“As long as the scores stay hidden as it stands right now, it becomes much ado about nothing,” says Mullett. “Before they make those scores public we want to be sure that they make the scores right. However, the energy on Capitol Hill right now is to maintain the status quo.”
For its part, FMCSA officials say that they often have little input in the final trucking regulation—yet they add that they’re often demanded by Congress to take action.
So, it’s a balancing act. FMCSA officials believe that while LTL carriers often say that they’re being picked on and micromanaged by Washington. On the other hand, the safety advocacy community often complains that FMCSA is “too cozy” with the trucking industry and is often too lenient.
As an example, when the DOT recently made its decision to expand operating authority of qualified Mexican-domiciled fleets into this country, the Owner-Operator Independent Driver Association (OOIDA) and Teamsters union both howled that it would harm truck safety. But the ATA was actually quite supportive of the move.
“Usually if there’s a decision where both sides complain then we feel that we probably got it right,” says FMCSA’s Debruyne.
Financial impact of regulations
While HOS does not directly affect the LTL industry due to the design of its hub-and-spoke networks, carrier executives say that it does have a “trickle down” effect because it makes the truckload sector hire more drivers, exacerbating the driver shortage and pushing up pay for the entire industry.
“When the truckload guys have driver recruitment problems, it eventually trickles down to the LTL sector as well,” says Jindel.
Just this year, Con-way is setting aside an additional $60 million for driver pay increases, partially because of the squeeze in productivity caused at least in part by tough trucking regulations.
This year, the final rule mandating electronic onboard recorders (EOBRs) will most likely be issued by FMCSA. Most of the trucking industry has praised the move, one that will eliminate the paper logs that drivers often refer to as “comic books.”
But while the goal of EOBRs is commendable—geared to reducing illegal hours of operation and creating a level playing field for all carriers—one of its unintended effects will be a tighter supply of compliant drivers for the entire industry.
Economist Noel Perry of FTR Associates is already predicting that the driver shortage could approach 200,000 within the next decade. While economics, changing demographics, and the industry’s inability to market itself to younger people and minorities are primarily responsible for the shortage, there’s little question that increased scrutiny of drivers is playing a role as well.
“We’re not necessarily talking about economic regulation, but health, safety, environmental, and security regulations,” says Cutler. “It just seems to me that for some time the FMCSA’s focus is not primarily on safety, but almost exclusively on safety without regard for cost or adverse implications for trucking companies or their shipper customers.”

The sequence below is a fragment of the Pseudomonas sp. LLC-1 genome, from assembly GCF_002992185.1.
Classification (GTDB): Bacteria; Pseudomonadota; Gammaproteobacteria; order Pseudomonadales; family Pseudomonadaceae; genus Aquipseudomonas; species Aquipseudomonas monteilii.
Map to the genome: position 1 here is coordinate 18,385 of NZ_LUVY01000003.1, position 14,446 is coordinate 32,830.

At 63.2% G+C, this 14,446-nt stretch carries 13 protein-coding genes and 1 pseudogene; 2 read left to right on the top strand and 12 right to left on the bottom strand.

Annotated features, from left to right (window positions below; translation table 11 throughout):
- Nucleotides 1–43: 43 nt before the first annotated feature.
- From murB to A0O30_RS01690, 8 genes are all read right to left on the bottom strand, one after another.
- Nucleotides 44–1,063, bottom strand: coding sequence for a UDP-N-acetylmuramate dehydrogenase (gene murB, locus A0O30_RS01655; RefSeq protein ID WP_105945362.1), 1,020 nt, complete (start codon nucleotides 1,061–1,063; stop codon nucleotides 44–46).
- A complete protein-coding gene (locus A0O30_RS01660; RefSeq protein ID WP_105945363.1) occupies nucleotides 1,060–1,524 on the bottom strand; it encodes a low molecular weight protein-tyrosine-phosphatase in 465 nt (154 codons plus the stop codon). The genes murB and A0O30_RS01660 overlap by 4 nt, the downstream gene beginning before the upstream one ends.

Other analysts agree. “Absolutely,” says Jindel. “In terms of all this compliance, especially CSA, we hold the driver of the truck to a much higher level than our elected officials. They say it’s all in the name of safety, which is fine. However, if society wants to have all these regulations to ensure a high level of safety, then we have to agree it comes with a cost and we have to pay the trucking company more for it.”
Regulatory road ahead
Rest assured that there’s plenty more coming down the regulatory pipeline. FMCSA is now talking about tougher rules for truck driver training and driving schools; rules governing sleep apnea are in the works; and President Barack Obama recently signed a law requiring trucks to effectively double their miles per gallon (mpg) in fuel efficiency.
The price of a new Class 8 truck has risen more than 40 percent in the past decade to more than $125,000, at least partially because of new EPA
required emission standards. At the time it issued the rule, EPA stated that the additional cost for those pollution controls would be about $5,100. In fact, according to a report from the American Truck Dealers, the actual increase was over $21,000 per truck.
Doubling the fuel efficiency of an 80,000-pound truck that today gets about 6 mpg will no doubt be a daunting and expensive task. Privately, truck manufacturers say that they don’t know how they’ll get there, but they do know it will be expensive.
“It will require a ton of money for add-on environmental and improvements in those engines,” adds Con-way’s Mullett. “That’s another thing that will have a huge impact on costs.”
As for rates, shippers can expect all this regulatory overkill to drive up carrier costs, which have already been rising at an annual rate in excess of 10 percent. And if there’s any universal complaint in trucking today, it’s that regulatory pressures are driving up rates.
“I don’t think shippers are aware of it,” says YRC’s Welch. “They hear us talk about the cost of regulations, but I don’t think they understand the ramifications of it all. There’s a cost of everything, and we have to do a better job as an industry of explaining what government regulations are costing us in the future.”
According to Jindel, it’s about time carriers become more aggressive with shippers on rates. “If you don’t get a correct return, don’t cry about the shipper,” he says. “Find a way to get adequately compensated for your services. If society wants to have all these regulations to ensure high levels of safety, then we have to all agree it comes with a cost—and we have to pay you for it.”
Jindel and other industry analysts believe that LTL carriers should and must raise rates to cover compliance costs with CSA and other initiatives.
However, the question remains: Will the Republican-controlled Congress act to water down some of these initiatives?
It’s possible, analysts say, but don’t count on it. “I wonder if they have motivation to change anything,” adds Jindel. “There are so many other things for Congress to deal with at this time that things would have to evolve into a crisis for them to act. Right now, trucking has not reached a crisis point.”
About the AuthorJohn D. Schulz John D. Schulz has been a transportation journalist for more than 20 years, specializing in the trucking industry. John is on a first-name basis with scores of top-level trucking executives who are able to give shippers their latest insights on the industry on a regular basis.